Biodiversity profiles for ten bioenergy cropping systems

Nathan Haan, Doug Landis

Presented at the All Scientist Meeting and Investigators Field Tour (2021-09-23 to 2021-09-23 )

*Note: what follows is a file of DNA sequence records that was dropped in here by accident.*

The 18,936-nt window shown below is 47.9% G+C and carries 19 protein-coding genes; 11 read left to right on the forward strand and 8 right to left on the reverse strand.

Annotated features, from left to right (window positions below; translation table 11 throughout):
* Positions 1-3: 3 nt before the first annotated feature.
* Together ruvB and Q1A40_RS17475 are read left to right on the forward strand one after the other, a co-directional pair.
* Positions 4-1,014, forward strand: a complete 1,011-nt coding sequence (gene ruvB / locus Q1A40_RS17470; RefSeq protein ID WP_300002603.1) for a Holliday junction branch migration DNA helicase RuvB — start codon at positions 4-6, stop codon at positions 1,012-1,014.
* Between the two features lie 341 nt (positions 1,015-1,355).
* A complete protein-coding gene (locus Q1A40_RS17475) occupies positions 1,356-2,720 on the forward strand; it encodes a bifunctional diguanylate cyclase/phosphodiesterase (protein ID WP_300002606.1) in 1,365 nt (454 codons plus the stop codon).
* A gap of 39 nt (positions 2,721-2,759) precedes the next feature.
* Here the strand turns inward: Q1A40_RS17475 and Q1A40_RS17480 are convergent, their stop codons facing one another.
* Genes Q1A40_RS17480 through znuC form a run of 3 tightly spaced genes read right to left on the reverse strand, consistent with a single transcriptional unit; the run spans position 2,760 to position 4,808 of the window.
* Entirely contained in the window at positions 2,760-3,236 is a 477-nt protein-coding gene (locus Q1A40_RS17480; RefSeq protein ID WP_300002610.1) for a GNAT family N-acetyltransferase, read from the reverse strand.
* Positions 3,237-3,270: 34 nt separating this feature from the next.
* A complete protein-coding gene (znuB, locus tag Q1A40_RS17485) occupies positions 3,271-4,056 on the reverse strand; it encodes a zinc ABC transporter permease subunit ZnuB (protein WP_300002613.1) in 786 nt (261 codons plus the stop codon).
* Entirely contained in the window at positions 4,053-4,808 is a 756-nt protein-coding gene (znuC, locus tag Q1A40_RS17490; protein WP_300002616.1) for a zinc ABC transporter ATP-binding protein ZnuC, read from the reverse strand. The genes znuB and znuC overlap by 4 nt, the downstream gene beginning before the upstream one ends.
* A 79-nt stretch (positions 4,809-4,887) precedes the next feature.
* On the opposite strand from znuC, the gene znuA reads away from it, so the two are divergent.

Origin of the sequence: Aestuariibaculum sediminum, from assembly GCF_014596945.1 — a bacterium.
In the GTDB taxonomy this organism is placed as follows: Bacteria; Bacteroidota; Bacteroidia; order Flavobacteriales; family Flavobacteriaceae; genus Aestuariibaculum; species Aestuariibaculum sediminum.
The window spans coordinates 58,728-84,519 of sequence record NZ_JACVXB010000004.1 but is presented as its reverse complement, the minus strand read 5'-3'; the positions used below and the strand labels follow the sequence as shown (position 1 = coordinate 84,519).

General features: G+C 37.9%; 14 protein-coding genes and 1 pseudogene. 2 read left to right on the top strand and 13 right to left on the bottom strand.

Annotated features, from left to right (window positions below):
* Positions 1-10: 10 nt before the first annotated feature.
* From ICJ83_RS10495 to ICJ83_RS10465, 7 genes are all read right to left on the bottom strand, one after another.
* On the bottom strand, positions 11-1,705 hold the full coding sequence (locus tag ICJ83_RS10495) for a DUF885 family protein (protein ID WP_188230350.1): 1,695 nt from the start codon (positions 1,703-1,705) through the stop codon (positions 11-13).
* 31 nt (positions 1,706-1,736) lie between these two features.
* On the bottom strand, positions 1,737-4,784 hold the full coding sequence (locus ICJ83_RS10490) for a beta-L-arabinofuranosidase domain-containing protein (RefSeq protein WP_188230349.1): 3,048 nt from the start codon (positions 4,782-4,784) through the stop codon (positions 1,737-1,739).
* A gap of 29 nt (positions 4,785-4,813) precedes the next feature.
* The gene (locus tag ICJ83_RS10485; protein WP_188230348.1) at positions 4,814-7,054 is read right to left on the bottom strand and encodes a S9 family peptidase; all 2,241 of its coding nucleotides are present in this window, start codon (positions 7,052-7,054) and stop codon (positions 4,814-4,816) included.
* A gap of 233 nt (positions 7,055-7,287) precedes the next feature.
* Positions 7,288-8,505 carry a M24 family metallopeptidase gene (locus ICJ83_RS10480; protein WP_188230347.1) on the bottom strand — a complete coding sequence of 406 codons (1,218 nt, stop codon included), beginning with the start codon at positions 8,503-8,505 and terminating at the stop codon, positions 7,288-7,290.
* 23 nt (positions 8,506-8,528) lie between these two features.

Widespread adoption of bioenergy crops could transform North American agricultural landscapes. This would have strong effects on biodiversity, with outcomes depending on which cropping systems are used and which current land uses they replace. To learn about biotic communities associated with several bioenergy cropping systems, we censused a wide array of taxonomic groups in the Bioenergy Cropping Systems Experiment (BCSE) at KBS. This long-term experiment contains five replicates each of ten treatments including bioenergy cropping systems and reference grasslands. We censused plants, bees, butterflies, small mammals, ants, carabid beetles, ground-dwelling spiders, birds, soil microinvertebrates, and microbial communities. We are still processing samples, but results so far indicate that richness of most groups is low in annual cropping systems, somewhat higher in simple perennial systems, and much higher in the three diverse perennial systems. However, not all taxonomic groups conform to this trend and patterns change temporally. This dataset will be used to address several questions about how bioenergy cropping systems could impact biodiversity and more generally about the spatial and temporal distribution of biodiversity in agricultural landscapes.

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